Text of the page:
Student with a heart
Skyler Ferguson-Bain is as shy as they come for a nine-year-old girl, but her big heart more than makes up for her shyness. The nine-year-old Bishop Michael Eldon School student has to date raised $2,100 in just three weeks for the Grand Bahama Children’s Home, by selling “Angels of Hope” Christmas tree tags, and “Candle of Hope” Bahamian-made candles.
It all started when Skyler’s mom, Stephanie Ferguson, was showing her daughter something on her Facebook page when Skyler noticed a Furniture Plus “Charity of Hope” campaign, which since 2005 has contributed thousands of dollars to worthy causes at Christmas through sales of the Christmas tree tags and candles.
An ‘angel’ is sold for the donation of $1, with proceeds benefitting children’s causes in three island communities, where the furniture store has a presence. In New Providence, funds go to Hands for Hunger; in Grand Bahama to the Grand Bahama Children’s Home, and to the Every Child Counts School in Abaco.
Skyler read the information on the page and asked her mother what the Children’s Home was.
“I explained to her what a children’s home is, and basically that it is a home for children who do not have a family who wanted them, and had no one to take care of them, so they would go there and the people would take care of them. I was telling her [Skyler] this to make her feel fortunate that she had people who loved her and took care of her. “
Skyler then wanted to know what the “Angels of Hope” were.
“I told her they were called ‘Angels of Hope” and that they were basically sold for donations of $1, and that Furniture Plus matched each dollar raised and gave a donation to the (Grand Bahama) Children’s Home to help with expenses for the children.”
After hearing that Skyler wanted to know if she could sell angels as well to help out. Her mother told her they could contact Scott Ferguson at Furniture Plus and ask. Ferguson told them “no problem.”
Skyler and her mom then approached her school (the Bishop Michael Eldon School) and spoke to Vice-Principal Tanya Wildgoose about selling angels at school to parents dropping off their children. Skyler got the go-ahead from her school as well, because community service from students is encouraged. With all of her “ducks lined up”, Skyler began selling angels the next day at school, and in the afternoons at the different grocery stores.
Her mother put her initiative on her Facebook to inform her friends of what Skyler was doing if they saw her, and to ask her about it, and support her. From that posting, Skyler received individual pledges for $1,000 and $500, which have made up more than half her total amount raised to date. The Furniture Plus promotion ends at the end of December, but Skyler will sell through the end of the school term on December 16.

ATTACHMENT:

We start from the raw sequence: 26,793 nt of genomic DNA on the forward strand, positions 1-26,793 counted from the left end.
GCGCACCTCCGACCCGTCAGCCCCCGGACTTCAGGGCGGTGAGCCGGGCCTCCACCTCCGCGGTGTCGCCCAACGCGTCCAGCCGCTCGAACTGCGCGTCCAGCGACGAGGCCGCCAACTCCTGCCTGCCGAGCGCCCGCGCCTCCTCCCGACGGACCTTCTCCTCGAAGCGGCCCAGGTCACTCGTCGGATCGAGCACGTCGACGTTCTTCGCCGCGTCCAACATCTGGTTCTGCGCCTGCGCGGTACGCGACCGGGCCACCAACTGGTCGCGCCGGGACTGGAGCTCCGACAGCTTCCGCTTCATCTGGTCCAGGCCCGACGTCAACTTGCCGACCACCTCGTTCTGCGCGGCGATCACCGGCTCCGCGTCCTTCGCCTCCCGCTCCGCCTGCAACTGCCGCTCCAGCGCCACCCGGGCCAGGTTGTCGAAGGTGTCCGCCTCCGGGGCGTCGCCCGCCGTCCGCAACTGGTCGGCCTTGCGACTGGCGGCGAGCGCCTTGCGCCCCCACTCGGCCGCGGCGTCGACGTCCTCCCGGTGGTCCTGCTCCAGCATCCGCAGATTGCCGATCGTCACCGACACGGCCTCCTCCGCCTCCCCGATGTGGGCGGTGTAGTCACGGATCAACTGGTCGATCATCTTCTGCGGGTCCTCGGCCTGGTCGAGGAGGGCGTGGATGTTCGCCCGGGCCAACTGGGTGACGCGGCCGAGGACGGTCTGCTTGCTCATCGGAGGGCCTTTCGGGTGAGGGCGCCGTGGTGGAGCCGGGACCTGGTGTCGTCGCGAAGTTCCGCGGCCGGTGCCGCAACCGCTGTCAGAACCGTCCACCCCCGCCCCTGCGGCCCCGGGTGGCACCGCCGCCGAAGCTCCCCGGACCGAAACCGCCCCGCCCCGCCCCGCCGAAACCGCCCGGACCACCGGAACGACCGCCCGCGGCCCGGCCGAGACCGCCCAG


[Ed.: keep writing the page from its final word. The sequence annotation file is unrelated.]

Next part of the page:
“I am very proud of her,” said her mom. “She’s doing a wonderful job. One of the things I like about what she’s doing is that it’s also giving her confidence. She’s been more outspoken, and been able to go up to people, and explain what it’s for, that it’s for the children’s home and that Furniture Plus matches it, and she’s gotten very good responses from people.”
This is the first time Skyler has done anything of this nature. And her mom says it’s really taken off with her, as Skyler now wants to get her class involved in a toy drive to benefit the children at the Home. Her mom helped her write a letter that Skyler presented to her teacher. She hopes the class will respond to it favorably.
“I really want to help the kids,” said Skyler who said it makes her feel good to be able to help her peers. She says most people say she’s doing a great job.
Her mother says Skyler also now wants to meet the children.
Bishop Michael Eldon School president Anita Daugherty says the initiative by the primary school student speaks to the fact that they are big on character building and character education at the institution. Students at the school are given weekly words like responsibility, respect, attitude, empathy, integrity, perseverance, fairness and gratitude. Whatever the weekly word, students from kindergarten through twelfth grade use the school assembly to depict the word and show fellow students what they should be doing.
Principal Daugherty says Skyler is exhibiting both generosity and responsibility with her initiative.
“Generosity is a word Skyler would have heard in primary school, and obviously it leads to responsibility because we are responsible for being our brother’s keepers,” said Daugherty. She hopes other students will use the words to do something good in the community.